The End of Overeating — Book Review
Last updated on April 2, 2017
Recently, I crossed something off of my bucket list…
I tried the Dorito Locos Taco at Taco Bell.
As a taco aficionado, I gotta say it was amazing. In fact, it was really hard to stop eating! When I was talking to Adam (my health coach) about this he was telling me how food like this is engineered to be addicting. The combo of salt, sugar and fat can override our brains ability to regulate itself. Science.
Have you ever noticed how you can stop eating a bowl of veggies but it’s much harder to stop eating chips or cookies?
Adam recommended the book The End of Overeating to me – because I couldn’t get over how hard it was to stop eating the Dorito Locos Taco. The book is all about why food is so hard to resist. It’s also a fascinating look into how restaurant chains (like Taco Bell) create food that is as tasty and as addictive as possible.
Here are some of the nuggets (ha!) I got from it:
- Before you eat, ask yourself, “Am I going to feel better after I eat this? Am I going to be satisfied.”
- Fat and sugar levels both influence preference. Sugar, salt and fat are a killer combo.
- A bowl of M&Ms can be reinforcing before you touch a single one.
- Location is also a potent cue.
- Rats could eat as much chocolate as they wanted. Then they offered the rats the choice between a banana or chocolate. The rats chose the banana because of the novelty.
- We have a powerful connection and association between food and memories. It’s undeniable. Just ask people what they did on September 10, 2001. The food industry sells a similar emotional connection.
- We tend to top off an excessive meal with an indulgent dessert. It’s the additive effects of an agreeable flavor combination.
- A cookie also needs to look like a cookie regardless of health. How the mind sees food is very important. Consistency in food (appearance, taste, smell, etc) is important for sensory impact.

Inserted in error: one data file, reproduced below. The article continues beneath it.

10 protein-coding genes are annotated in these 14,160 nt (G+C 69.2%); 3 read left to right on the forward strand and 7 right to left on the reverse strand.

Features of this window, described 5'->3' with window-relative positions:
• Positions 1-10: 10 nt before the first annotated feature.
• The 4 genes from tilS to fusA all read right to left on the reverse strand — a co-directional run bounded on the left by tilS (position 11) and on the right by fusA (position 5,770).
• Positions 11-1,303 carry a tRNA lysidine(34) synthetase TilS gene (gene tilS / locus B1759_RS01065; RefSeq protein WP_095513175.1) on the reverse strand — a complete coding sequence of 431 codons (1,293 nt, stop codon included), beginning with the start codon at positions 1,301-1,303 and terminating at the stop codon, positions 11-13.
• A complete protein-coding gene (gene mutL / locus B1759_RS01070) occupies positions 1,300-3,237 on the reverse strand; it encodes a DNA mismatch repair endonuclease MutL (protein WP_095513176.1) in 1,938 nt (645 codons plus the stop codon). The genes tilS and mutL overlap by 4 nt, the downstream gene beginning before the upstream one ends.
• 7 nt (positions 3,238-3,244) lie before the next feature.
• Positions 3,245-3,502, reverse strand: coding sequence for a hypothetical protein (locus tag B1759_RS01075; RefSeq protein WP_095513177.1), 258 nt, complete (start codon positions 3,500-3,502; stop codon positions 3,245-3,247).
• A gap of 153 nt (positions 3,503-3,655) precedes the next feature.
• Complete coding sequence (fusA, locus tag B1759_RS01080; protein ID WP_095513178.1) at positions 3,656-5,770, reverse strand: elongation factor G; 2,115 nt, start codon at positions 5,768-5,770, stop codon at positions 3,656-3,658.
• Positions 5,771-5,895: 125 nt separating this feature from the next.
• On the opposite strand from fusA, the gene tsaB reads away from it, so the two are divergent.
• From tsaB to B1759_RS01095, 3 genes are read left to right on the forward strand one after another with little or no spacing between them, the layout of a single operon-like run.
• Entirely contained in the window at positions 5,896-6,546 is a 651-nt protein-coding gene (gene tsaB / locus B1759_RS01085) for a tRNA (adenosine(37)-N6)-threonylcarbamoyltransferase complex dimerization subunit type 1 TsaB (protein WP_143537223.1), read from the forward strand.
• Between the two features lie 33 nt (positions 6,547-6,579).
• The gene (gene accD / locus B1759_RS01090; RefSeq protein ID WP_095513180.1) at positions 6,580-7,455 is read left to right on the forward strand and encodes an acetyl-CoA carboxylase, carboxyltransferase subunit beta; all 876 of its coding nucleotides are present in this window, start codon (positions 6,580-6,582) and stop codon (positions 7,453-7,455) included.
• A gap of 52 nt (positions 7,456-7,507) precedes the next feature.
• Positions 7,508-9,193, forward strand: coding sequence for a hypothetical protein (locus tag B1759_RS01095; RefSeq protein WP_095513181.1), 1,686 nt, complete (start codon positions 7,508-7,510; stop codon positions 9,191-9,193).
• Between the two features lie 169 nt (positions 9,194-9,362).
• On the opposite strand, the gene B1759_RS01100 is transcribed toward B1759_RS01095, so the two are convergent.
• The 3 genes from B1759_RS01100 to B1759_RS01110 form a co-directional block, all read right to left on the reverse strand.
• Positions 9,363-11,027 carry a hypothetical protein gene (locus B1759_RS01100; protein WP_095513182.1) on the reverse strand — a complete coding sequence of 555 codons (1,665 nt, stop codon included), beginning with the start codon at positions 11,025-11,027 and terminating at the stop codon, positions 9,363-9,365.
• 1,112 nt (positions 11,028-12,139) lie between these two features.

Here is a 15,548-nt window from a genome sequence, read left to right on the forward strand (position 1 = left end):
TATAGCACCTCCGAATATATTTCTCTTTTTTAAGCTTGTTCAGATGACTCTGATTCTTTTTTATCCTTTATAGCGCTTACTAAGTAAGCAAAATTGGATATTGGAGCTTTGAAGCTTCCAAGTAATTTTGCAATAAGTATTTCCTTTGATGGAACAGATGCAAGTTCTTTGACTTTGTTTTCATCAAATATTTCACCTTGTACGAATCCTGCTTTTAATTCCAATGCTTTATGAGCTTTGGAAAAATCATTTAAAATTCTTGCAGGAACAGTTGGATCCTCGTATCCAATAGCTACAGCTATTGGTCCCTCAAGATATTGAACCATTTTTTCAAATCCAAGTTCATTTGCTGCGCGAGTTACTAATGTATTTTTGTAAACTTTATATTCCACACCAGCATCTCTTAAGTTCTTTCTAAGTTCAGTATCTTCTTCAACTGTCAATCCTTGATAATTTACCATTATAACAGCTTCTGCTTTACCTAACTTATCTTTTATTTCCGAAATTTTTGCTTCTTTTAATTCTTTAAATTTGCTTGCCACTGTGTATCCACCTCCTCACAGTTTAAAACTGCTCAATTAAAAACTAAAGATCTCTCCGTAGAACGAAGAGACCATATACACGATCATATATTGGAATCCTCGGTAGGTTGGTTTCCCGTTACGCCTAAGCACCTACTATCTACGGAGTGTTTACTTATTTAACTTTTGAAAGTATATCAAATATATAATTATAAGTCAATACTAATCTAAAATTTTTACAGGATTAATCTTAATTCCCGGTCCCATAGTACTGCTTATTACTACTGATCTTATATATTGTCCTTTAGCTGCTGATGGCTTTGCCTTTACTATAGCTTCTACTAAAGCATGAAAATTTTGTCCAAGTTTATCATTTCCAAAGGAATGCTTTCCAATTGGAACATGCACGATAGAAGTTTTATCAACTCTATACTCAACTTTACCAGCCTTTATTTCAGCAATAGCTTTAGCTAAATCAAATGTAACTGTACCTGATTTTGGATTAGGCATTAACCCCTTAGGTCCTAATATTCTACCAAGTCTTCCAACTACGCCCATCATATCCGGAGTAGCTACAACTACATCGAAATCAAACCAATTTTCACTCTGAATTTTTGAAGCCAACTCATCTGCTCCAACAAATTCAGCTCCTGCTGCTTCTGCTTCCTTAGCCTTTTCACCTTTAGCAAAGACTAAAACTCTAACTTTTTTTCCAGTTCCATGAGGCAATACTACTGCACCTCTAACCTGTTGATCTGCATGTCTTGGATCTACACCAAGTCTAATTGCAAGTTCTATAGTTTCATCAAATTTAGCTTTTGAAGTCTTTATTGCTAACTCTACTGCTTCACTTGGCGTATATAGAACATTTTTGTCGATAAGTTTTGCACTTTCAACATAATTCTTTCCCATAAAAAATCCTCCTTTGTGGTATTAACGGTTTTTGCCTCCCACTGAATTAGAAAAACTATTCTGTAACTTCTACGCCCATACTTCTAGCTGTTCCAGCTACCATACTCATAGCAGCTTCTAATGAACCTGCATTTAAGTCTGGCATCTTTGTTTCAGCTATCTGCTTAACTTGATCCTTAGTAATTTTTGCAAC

- Highly rewarding food becomes reinforcing. It makes us feel better, motivates us to return and do work to feel better again.
- Chronic exposure to highly palatable foods changes our brains, it conditions us to seek continued stimulation. This creates hypereating.
- We can suppress thoughts only for short periods of time. When we actively try to avoid thinking about something, we start to focus and obsess over it. Don’t think about a white panda.
- Plan out your behavior to avoid old cues. Drive a new way to work. Replace old interactions with completely new ones.
- Having someone around who can help you recognize and avoid cues and acknowledge your success makes the process easier. Bring people around you who can support you and make it easy to form new habits.
- People think they are more full if they believe what they ate was an entree instead of an appetizer.
- Protein empties from stomach at 4 calories a minute, sugars are 10 calories a minute, fat is 2 calories a minute. Fat tricks you though cause it processes the satiety signal slowly. Hence fats aren’t bad in moderation. The longer it takes to leave stomach the more full you feel. High fiber foods are good because they assimilate the body slowly too: brown rice, etc instead of white counterparts who get processed more quickly.
- Basic formula: In nature foods have high-fiber and protein with small amounts of fat.
- Build a food plan that can last a lifetime and is around your own preferences.
- Refuse / discard things you can’t control. Limit your exposure to things that trigger an eating cue. Have alternatives. Distract yourself with other things. “Change the channel.”
Adam also taught me to rate my eating on a scale from 1 to 5. I do this during and after meals and it helps me be more aware and discover if I’m really hungry or just eating for the sake of eating.